ATHENS – Both the Trans Adriatic Pipeline (TAP) and the Trans Anatolian Pipeline (TANAP) will be completed in time for gas from the Caspian region to be supplied to Europe, BP Vice President for Southern Corridor John Baldwin told New Europe on 13 March.
“The whole thing is governed by a series of legal agreements between all the companies and all the shareholders involved. Both TANAP and TAP are pipeline companies; there are gas transportation agreements which obviously – these legal agreements all have various requirements in them,” he said on the sideline of the Athens Energy Forum 2014.
Baldwin also said the additional gas supplies provided through the Southern Gas Corridor “will have an impact” on the energy market of the Balkan countries some of which rely on only one source for their gas supplies.
“We have sold 1 bcm (billion cubic metres) of gas to Bulgaria,” he said. More countries in the Balkans could get gas from the Southern Corridor “in time”. The potential is there,” he said.
TAP will open the new Southern Gas Corridor to Europe and establish a new market outlet for natural gas from the Caspian Sea and beyond. TAP will transport gas from the Caspian region via Greece and Albania and across the Adriatic Sea to Southern Italy and further into Western Europe. The project is aimed at enhancing security of supply as well as diversification of gas supplies for the European markets.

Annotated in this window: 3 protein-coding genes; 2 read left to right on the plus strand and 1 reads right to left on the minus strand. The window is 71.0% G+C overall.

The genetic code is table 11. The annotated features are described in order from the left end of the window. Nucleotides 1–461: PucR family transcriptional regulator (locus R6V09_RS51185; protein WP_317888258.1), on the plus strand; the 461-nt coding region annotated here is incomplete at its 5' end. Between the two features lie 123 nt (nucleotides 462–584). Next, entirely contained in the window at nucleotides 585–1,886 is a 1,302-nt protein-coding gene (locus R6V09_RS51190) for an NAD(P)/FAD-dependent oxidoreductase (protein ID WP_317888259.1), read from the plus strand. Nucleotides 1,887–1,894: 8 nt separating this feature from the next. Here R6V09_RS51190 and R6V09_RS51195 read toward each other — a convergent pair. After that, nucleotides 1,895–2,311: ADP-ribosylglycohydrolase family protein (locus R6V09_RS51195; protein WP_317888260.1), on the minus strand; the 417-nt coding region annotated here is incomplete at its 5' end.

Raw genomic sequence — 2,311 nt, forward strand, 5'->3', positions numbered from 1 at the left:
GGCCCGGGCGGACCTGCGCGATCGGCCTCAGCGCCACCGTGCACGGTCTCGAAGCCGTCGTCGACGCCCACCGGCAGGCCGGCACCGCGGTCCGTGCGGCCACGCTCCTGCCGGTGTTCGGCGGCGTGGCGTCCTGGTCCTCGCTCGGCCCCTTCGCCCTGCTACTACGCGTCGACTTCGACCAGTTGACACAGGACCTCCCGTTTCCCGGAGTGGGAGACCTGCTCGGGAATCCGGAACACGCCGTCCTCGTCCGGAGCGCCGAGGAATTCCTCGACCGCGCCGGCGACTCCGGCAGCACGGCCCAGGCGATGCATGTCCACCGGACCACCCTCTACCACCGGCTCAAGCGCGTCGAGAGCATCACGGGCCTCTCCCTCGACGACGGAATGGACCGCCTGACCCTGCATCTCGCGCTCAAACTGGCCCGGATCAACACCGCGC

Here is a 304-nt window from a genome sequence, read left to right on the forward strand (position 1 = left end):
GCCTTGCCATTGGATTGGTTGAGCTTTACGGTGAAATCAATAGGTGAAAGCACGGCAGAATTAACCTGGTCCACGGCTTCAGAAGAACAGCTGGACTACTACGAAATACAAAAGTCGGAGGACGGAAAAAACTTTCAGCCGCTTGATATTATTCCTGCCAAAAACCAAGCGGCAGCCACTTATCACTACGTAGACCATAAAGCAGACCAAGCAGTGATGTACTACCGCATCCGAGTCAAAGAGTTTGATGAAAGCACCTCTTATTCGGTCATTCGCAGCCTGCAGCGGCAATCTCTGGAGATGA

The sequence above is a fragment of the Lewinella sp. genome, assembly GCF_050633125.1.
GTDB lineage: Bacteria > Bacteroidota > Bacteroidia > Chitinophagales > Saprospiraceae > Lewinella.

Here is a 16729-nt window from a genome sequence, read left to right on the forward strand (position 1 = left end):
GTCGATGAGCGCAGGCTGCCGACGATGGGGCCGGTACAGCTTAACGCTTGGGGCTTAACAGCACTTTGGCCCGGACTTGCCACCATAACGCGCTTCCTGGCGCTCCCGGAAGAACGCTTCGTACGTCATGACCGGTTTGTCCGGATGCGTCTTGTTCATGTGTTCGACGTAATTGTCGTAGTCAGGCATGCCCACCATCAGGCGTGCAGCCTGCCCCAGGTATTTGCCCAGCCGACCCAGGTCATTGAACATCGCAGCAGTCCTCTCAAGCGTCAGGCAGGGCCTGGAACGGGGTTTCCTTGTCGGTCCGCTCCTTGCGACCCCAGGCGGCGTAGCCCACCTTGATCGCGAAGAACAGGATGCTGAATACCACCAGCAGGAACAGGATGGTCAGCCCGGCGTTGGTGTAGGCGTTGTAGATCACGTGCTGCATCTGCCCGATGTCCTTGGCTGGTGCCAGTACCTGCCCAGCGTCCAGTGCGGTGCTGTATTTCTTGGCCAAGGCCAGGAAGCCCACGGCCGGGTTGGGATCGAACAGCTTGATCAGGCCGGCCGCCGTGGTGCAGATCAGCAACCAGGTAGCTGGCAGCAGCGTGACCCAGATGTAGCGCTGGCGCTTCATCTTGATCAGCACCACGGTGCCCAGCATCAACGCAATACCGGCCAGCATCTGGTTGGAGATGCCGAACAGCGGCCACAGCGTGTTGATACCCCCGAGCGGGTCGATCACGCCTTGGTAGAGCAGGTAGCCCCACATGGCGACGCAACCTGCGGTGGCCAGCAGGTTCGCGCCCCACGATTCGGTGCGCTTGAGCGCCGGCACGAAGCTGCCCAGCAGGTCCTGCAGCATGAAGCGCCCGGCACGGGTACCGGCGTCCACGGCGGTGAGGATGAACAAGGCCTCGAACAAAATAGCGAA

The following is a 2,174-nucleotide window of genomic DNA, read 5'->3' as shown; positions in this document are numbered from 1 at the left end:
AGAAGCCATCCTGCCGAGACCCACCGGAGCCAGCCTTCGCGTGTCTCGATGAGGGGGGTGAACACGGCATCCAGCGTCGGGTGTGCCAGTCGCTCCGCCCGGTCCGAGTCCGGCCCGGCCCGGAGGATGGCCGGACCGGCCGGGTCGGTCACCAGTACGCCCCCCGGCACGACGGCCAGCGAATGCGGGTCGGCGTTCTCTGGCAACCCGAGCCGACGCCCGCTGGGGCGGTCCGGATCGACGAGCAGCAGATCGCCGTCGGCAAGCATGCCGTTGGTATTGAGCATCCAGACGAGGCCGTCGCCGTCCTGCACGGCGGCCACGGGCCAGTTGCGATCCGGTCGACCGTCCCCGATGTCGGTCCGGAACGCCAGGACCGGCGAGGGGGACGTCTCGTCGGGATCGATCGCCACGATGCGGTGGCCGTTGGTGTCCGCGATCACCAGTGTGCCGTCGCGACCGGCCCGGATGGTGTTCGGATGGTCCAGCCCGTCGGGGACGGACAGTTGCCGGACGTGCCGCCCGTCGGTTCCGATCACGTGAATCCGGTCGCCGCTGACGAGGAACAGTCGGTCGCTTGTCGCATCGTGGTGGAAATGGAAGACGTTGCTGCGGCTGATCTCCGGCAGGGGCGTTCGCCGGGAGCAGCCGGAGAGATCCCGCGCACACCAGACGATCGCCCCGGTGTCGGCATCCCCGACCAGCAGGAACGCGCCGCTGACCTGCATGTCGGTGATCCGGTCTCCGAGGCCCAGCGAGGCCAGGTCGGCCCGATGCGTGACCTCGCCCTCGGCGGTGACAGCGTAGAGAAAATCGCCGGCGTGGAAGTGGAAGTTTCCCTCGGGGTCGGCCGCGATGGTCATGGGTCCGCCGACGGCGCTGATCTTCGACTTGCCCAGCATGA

Meanwhile, Russia is pushing ahead with the construction of the South Stream project, which envisages the construction of four gas pipeline strings under the Black Sea, to transport Russian gas to Europe, bypassing Ukraine. They will be laid from the Russkaya main compressor station that will be constructed on the Russian coast to the Pasha Dere receiving terminal on the Bulgarian coast near Varna. The gas pipeline will run through Bulgaria, Serbia, Hungary and Slovenia to northern Italy. Gas pipeline branches will be constructed from Serbia to Croatia and Republika Srpska (within Bosnia and Herzegovina). In addition, the possibility of constructing a gas pipeline branch to FYROM is being considered.
Simone Tagliapietra, research fellow at Italy’s Fondazione ENI Enrico Mattei, told New Europe on 13 March in Athens that the current situation in Ukraine is not directly affecting the Italian market at least over the short term because of the seasonality and because of the levels of storage. “Today as Italian energy natural gas system, I think we will not be directly impacted by any occurrence in Ukraine. In the future, I think the South Stream pipeline and TAP are not competing. They are very different scales so the volumes from TAP are far less than the ones of South Stream. So they will just be complimentary in the market,” he said.
He reminded that the policy of the European Commission is to diversify away not only from Russia but generally from the few suppliers that Europe has. “Diversification is an overall policy not just concerning the Southern Corridor, the diversification away from Russian supplies. It’s an overall policy regarding also LNG (liquefied natural gas),” he said.
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